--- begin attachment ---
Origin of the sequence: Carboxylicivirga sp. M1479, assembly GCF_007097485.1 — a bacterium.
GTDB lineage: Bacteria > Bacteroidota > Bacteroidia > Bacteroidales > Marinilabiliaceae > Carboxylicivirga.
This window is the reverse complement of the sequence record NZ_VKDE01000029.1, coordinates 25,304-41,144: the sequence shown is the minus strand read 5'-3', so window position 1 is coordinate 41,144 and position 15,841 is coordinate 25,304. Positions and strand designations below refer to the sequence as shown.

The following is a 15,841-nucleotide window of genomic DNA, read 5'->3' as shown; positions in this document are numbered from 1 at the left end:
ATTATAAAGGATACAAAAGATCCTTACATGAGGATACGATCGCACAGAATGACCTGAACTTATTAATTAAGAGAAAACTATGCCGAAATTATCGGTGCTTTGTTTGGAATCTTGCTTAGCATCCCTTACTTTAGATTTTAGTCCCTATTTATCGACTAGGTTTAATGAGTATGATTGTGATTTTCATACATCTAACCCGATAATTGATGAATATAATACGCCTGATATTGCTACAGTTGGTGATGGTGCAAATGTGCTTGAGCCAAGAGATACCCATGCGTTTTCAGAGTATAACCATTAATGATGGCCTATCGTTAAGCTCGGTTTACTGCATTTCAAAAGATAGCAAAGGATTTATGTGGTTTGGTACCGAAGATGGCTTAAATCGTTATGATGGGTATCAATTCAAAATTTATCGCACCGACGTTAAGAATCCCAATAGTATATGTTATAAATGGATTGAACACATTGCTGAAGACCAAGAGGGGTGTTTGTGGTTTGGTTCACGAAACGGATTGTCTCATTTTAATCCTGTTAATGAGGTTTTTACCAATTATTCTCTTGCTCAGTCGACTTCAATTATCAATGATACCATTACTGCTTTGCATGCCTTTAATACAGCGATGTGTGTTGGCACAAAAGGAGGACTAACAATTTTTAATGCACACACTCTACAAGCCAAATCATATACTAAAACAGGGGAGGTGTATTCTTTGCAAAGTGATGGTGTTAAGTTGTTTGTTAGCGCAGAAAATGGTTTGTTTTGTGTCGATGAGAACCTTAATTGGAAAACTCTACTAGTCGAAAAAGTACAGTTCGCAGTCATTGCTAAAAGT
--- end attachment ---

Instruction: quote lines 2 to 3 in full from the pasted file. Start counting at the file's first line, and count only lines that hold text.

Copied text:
GTDB lineage: Bacteria > Bacteroidota > Bacteroidia > Bacteroidales > Marinilabiliaceae > Carboxylicivirga.
This window is the reverse complement of the sequence record NZ_VKDE01000029.1, coordinates 25,304-41,144: the sequence shown is the minus strand read 5'-3', so window position 1 is coordinate 41,144 and position 15,841 is coordinate 25,304. Positions and strand designations below refer to the sequence as shown.